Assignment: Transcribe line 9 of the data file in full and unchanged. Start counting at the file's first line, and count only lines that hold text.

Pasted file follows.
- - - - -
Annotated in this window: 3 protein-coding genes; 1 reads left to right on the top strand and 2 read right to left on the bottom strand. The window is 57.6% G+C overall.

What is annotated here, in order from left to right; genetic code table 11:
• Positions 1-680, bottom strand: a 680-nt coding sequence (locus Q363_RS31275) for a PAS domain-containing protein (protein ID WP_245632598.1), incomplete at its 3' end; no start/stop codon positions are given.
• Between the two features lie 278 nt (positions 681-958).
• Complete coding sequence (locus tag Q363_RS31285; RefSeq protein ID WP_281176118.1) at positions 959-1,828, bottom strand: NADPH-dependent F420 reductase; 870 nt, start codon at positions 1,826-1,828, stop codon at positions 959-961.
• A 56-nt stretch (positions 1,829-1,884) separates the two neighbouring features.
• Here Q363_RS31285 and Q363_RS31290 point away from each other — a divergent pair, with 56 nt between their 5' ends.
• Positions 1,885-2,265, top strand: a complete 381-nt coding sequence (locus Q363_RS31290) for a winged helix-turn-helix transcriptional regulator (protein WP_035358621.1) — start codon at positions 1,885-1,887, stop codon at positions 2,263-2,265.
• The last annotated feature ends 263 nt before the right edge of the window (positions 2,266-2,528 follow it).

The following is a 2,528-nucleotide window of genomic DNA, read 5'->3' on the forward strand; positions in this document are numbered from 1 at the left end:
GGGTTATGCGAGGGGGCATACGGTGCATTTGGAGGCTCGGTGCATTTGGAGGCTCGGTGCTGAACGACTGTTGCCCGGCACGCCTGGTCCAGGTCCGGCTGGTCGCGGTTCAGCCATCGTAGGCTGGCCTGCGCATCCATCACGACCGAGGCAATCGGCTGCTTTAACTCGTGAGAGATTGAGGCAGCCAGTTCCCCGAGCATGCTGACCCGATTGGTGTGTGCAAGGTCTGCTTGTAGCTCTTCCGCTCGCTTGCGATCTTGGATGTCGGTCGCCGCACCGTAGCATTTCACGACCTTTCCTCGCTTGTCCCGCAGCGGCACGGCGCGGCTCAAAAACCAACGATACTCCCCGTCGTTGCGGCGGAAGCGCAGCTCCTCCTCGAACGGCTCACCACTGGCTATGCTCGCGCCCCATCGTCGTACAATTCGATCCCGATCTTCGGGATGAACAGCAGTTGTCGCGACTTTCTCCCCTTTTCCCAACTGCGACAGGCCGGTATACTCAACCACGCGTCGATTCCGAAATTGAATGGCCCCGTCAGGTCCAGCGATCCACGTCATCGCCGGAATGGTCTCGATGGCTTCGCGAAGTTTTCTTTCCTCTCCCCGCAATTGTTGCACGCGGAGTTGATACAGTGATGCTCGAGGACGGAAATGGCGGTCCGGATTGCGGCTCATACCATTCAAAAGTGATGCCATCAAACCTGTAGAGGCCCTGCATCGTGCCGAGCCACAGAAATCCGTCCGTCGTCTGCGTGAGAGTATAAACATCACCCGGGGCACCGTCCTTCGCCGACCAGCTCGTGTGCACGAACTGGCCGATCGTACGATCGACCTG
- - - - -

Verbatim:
• The last annotated feature ends 263 nt before the right edge of the window (positions 2,266-2,528 follow it).